of land, 270 head of cattle and 3,650 sheep. The family also had grazing
born in 1763 and was one of the female convicts being, indicted, on the
9th August 1783, for feloniously stealing, nine one-guinea coins and one
half-guinea coin, the monies of William Waterhouse and charged as
having been stolen, privily from his person. Some money was found on
Susannah and her accomplice, Elizabeth Dudgeon. Reports in Mollie
Gillen’s Founders of Australia state ‘interestingly Susannah
swallowed eight guineas which promptly made her sick and she later
brought them up’. She was found guilty of stealing and sentenced to
seven year’s transportation.
Some reports suggest that while waiting aboard the hulk Mercury
she was one of 66 prisoners who scrambled down the side of the hulk as
part of the mutinous escape but was recaptured and sent to Exeter Gaol.
Later she was sent to the Dunkirk hulk and from there to
Friendship on the 11 March 1787. However, family history research
conducted suggests, that she has at times been confused with her later
accomplice, Elizabeth Dudgeon because as she was tried in 1783, the
‘mutineers’ were from the time of 1782 trials. Thus this is most likely
not the Susannah Garth mutineer but her accomplice, Elizabeth Dudgeon
using her name as an alias. Susannah Garth (of this story) did embark on
Friendship on the 11 March 1787 bound for Botany Bay. At Rio on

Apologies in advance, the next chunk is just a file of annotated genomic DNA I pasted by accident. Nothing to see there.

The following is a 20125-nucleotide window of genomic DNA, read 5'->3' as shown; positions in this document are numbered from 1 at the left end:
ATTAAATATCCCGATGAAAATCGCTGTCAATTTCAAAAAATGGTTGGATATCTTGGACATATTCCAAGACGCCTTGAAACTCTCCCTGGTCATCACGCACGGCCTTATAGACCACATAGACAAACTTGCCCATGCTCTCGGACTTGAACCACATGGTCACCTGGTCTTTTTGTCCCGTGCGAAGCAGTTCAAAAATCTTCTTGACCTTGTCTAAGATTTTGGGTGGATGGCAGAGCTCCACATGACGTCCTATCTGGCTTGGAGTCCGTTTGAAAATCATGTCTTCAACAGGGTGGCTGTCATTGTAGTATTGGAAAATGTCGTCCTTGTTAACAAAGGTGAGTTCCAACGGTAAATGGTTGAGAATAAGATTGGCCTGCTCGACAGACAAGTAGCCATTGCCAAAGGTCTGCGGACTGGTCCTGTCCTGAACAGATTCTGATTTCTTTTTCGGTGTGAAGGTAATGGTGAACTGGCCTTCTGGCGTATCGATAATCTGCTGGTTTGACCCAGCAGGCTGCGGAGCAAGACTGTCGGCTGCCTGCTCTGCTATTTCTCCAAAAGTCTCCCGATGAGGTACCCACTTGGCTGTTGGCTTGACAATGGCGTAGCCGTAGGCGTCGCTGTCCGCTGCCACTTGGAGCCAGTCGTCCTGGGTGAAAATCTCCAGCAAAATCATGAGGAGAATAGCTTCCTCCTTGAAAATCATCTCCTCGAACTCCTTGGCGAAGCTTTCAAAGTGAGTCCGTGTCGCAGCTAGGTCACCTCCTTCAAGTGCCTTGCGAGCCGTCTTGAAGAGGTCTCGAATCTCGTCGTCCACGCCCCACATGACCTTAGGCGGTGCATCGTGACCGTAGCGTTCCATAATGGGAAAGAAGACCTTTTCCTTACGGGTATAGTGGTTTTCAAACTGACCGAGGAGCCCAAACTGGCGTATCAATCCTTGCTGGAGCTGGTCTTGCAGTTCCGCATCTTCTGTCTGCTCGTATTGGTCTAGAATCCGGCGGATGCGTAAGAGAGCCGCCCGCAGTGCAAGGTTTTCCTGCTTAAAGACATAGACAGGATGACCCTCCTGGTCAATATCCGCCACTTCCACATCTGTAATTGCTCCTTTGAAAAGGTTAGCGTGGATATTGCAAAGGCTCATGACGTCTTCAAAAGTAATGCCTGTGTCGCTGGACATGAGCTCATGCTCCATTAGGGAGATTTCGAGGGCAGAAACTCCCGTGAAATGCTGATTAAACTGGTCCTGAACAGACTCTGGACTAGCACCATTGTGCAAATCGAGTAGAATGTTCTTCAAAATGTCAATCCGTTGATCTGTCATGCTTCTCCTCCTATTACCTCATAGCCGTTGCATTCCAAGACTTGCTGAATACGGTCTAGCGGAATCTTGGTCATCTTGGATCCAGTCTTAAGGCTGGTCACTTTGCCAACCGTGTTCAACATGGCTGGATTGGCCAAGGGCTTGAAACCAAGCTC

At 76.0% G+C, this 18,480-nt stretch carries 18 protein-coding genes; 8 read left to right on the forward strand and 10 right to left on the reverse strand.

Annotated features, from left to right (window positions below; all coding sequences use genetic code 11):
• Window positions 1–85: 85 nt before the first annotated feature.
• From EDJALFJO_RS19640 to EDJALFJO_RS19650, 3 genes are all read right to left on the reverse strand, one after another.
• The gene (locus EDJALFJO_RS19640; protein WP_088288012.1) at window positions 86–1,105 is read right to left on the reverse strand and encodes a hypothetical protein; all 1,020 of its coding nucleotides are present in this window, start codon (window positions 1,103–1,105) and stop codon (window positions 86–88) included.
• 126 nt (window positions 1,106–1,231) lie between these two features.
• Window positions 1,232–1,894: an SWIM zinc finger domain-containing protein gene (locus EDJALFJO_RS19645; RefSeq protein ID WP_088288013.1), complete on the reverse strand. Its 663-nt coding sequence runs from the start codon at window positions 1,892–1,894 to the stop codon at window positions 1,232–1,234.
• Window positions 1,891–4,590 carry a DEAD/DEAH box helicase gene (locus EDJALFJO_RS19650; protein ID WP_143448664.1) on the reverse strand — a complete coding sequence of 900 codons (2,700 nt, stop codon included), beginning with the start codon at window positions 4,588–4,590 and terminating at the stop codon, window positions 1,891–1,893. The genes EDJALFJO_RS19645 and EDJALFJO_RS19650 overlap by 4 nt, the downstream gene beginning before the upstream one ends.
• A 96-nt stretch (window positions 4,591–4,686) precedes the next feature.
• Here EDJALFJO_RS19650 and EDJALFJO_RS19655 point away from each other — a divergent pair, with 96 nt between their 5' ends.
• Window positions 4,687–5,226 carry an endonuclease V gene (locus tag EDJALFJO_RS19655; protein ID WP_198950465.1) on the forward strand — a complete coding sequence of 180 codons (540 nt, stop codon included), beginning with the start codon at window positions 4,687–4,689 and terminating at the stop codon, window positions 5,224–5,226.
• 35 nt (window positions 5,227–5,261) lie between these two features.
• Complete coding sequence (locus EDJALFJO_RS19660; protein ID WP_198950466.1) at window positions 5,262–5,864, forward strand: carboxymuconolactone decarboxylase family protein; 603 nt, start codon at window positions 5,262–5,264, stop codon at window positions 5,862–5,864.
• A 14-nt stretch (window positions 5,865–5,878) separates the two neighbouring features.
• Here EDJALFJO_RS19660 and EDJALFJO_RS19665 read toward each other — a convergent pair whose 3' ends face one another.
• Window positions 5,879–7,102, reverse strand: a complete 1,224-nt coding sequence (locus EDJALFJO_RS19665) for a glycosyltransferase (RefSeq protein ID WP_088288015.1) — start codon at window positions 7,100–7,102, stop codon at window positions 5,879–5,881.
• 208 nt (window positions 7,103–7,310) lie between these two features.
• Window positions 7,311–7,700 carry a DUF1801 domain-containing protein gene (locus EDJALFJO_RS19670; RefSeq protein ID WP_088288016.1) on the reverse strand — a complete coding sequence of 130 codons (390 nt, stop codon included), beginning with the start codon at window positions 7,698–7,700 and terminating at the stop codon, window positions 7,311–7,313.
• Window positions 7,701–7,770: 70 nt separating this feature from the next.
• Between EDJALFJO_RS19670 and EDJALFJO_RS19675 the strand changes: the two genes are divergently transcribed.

the 11th August, she was one of six women exchanged and
transferred to the Charlotte.
Later reports on arrival in the colony of New South Wales indicate
Susannah’s subsequent behaviour as much improved. Immediately following
the First Fleet’s arrival in 1788, at Sydney Cove, she was selected/
volunteered as one of the group of women convicts to go to Norfolk
Island with Philip Gidley King. Her volunteering is believed to have
been in place of Nancy Yeats/Yates, partner of Judge advocate
Collins, who wished to remain behind with Collins.
Norfolk Island in 1795, Susannah married Edward Garth and over
the following years seven children were born to them, with one dying at
Norfolk Island. The children were five sons (four surviving infancy) and
two daughters. With her husband and six children, she left Norfolk
Island on 27 December 1807, for Van Diemen’s Land (Tasmania), by
Porpoise and lived on lands at Clarence Plains and Queensborough,
a later time in her life Susannah had the distinction, as recorded in
other family history reports in From Chains to Freedom by Thais
Mason, of being the first woman to set foot on Norfolk Island (p17).
This statement was made under oath when she was a witness at a hearing
in Hobart in 1836.
Following Edward’s death in 1723 Susannah was left a widow but his
property was bequeathed to her and two sons and a daughter. She remained
on the family property for the rest of her life.
Susannah died on 24 June 1841 at Hobart, age given as 78.
Mollie Gillen : The Founders of Australia;
Mason : From Chains to Freedom : A history of the Garth Bellett Family